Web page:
If there's one place that sizzled through the country's historic cold winter temperatures this year, it's the Sunshine State.» Read More
If the Fed continues on its current pace, its monthly purchase of bonds will be down to $15 billion by the time it meets in October.
Job creation in the private sector was disappointingly slow in May, with companies adding just 179,000 positions.
The U.S. trade deficit widened to its highest level in two years in April as imports hit a record high.
A day after records were set, traders found few reasons to buy.
But Merck chief Kenneth Frazier also said the government needs to modify its high corporate tax code to level the playing field for American companies.
Stifel Financial said it would buy asset manager Legg Mason's investment advisory unit to expand its wealth management business.
The world's leading industrialized nations meet without Russia for the first time in 17 years on Wednesday.
Here's the theory behind the proposed Comcast-Time Warner Cable deal, and with the AT&T-DirecTV deal.
Soon parents may encourage their children to pursue an increasingly popular career path: data scientist.
One of the nation's top privately-run Medicare insurance plans faces a federal investigation into allegations that it overbilled the government.
Japan's Dai-ichi Life Insurance Co. has agreed to buy U.S. peer Protective Life for $5.7 billion, the largest acquisition by a Japanese insurer.
High-frequency traders like their targets big, with share prices cheap but not too cheap and with a fairly low level of volatility.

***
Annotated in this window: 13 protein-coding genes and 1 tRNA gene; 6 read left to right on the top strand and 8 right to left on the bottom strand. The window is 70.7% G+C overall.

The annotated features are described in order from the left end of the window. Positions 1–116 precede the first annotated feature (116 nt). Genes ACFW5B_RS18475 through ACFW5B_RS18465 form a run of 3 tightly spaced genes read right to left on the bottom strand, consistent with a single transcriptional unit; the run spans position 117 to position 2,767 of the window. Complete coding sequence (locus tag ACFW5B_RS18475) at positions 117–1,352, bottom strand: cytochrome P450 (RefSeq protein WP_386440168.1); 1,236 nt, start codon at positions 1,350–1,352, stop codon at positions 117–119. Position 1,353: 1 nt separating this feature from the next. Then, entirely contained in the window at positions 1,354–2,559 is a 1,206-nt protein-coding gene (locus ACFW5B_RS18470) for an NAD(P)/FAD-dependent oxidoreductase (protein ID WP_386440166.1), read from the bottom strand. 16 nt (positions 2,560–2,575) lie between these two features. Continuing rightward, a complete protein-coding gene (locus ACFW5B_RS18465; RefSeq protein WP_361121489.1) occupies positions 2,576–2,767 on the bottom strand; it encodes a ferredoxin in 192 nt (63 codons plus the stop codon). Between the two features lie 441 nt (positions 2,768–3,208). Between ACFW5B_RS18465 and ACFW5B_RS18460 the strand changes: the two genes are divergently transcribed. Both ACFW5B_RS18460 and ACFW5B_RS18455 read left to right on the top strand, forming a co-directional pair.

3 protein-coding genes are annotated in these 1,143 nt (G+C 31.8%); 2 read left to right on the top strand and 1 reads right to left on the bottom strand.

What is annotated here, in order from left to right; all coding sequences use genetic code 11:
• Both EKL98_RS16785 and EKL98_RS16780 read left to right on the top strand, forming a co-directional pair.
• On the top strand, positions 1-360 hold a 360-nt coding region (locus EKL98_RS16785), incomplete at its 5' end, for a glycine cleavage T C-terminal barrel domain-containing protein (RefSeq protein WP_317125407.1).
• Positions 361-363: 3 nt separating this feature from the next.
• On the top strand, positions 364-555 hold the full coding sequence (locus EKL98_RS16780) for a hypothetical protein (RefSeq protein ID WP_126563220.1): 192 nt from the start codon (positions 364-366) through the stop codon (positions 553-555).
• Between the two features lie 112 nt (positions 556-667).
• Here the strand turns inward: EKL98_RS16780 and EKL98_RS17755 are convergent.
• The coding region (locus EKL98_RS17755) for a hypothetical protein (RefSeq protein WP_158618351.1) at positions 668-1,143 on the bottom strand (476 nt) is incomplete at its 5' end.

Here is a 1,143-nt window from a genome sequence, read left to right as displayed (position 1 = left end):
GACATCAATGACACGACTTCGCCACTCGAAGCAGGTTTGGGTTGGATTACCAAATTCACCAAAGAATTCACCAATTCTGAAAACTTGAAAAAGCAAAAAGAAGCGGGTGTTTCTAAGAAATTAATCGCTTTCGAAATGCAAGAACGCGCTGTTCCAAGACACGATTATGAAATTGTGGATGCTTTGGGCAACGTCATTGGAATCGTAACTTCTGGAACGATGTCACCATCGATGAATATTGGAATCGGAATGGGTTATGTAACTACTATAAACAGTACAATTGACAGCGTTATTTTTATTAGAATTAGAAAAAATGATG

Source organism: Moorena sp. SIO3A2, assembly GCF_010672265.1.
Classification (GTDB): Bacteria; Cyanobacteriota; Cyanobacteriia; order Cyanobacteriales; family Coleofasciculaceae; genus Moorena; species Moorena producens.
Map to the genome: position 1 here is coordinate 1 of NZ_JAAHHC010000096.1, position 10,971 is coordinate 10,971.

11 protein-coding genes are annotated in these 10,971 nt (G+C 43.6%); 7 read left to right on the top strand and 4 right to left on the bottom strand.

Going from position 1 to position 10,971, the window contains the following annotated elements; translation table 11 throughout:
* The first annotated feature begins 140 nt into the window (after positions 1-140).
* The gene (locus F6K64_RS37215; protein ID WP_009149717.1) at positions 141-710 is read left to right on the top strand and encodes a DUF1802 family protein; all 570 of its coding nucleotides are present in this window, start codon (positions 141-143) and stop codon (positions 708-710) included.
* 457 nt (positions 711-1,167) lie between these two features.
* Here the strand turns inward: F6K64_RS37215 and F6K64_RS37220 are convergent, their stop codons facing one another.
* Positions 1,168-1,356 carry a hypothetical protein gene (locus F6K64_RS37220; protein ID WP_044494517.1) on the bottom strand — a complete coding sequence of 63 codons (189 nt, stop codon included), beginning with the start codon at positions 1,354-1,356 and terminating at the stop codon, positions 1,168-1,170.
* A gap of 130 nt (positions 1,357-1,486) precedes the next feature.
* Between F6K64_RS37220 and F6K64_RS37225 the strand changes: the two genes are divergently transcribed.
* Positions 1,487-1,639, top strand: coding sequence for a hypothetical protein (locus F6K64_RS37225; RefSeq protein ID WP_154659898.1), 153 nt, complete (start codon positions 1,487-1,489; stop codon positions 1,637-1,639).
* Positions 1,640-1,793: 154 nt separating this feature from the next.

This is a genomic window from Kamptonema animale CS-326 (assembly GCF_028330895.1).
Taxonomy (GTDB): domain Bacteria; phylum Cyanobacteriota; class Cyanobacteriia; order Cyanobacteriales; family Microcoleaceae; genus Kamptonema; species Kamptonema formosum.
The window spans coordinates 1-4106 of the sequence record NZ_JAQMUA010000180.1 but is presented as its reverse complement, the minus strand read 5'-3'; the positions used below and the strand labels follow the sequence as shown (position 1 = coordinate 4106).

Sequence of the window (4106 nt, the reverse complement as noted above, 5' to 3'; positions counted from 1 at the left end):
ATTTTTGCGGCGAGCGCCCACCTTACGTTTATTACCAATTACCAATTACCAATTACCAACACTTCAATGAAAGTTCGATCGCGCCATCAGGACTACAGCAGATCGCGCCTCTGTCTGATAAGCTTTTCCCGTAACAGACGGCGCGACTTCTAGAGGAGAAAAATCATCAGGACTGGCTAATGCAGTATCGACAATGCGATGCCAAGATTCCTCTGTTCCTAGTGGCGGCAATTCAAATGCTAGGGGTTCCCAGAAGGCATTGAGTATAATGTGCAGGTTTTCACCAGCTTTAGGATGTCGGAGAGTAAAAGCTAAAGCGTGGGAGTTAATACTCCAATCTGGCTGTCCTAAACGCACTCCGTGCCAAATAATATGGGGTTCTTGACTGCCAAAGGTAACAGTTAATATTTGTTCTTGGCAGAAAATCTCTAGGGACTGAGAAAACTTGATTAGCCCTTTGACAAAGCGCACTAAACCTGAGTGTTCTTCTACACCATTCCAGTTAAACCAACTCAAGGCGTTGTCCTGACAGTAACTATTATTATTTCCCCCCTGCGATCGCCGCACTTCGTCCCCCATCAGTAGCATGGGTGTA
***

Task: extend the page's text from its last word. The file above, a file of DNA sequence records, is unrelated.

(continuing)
The price of a bitcoin started breaking away in mid-May, and it now sits above $650.
Is now the time to say no to 24/7 connectivity and nearly all of the information in the world literally in your pocket? Here are a few considerations.
As deflationary concerns pile pressure on the ECB to stimulate growth, we take a look at liquidity-boosting options.
India's new government may be the catalyst for the next global commodity supercycle, according to HSBC.
Millionaires make some of the same investment mistakes as everyone else. It's just that their mistakes can cost more.
General Motors has apologized to the families of accident victims who have been asked to bring in cars to replace defective ignition switches.
Increasingly, buyers are coming into showrooms because they want to—not just because they need to replace their current model.
Star banker Paul Taubman is no longer a solo practitioner in providing advice to corporations, CNBC's David Faber reports.